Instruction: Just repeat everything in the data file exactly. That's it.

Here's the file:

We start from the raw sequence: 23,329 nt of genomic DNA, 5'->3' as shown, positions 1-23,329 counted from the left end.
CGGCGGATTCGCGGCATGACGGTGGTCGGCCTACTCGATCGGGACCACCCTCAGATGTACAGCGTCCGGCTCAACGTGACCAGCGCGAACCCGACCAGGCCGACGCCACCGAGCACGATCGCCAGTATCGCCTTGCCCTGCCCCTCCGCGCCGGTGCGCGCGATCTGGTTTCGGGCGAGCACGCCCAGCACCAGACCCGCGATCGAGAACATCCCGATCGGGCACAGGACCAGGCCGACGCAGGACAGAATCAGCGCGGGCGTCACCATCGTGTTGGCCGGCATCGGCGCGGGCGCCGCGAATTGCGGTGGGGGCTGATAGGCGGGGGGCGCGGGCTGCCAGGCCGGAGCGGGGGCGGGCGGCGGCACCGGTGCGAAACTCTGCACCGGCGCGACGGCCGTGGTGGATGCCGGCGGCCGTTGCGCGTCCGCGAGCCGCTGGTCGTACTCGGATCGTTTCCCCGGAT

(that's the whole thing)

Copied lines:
We start from the raw sequence: 23,329 nt of genomic DNA, 5'->3' as shown, positions 1-23,329 counted from the left end.
CGGCGGATTCGCGGCATGACGGTGGTCGGCCTACTCGATCGGGACCACCCTCAGATGTACAGCGTCCGGCTCAACGTGACCAGCGCGAACCCGACCAGGCCGACGCCACCGAGCACGATCGCCAGTATCGCCTTGCCCTGCCCCTCCGCGCCGGTGCGCGCGATCTGGTTTCGGGCGAGCACGCCCAGCACCAGACCCGCGATCGAGAACATCCCGATCGGGCACAGGACCAGGCCGACGCAGGACAGAATCAGCGCGGGCGTCACCATCGTGTTGGCCGGCATCGGCGCGGGCGCCGCGAATTGCGGTGGGGGCTGATAGGCGGGGGGCGCGGGCTGCCAGGCCGGAGCGGGGGCGGGCGGCGGCACCGGTGCGAAACTCTGCACCGGCGCGACGGCCGTGGTGGATGCCGGCGGCCGTTGCGCGTCCGCGAGCCGCTGGTCGTACTCGGATCGTTTCCCCGGAT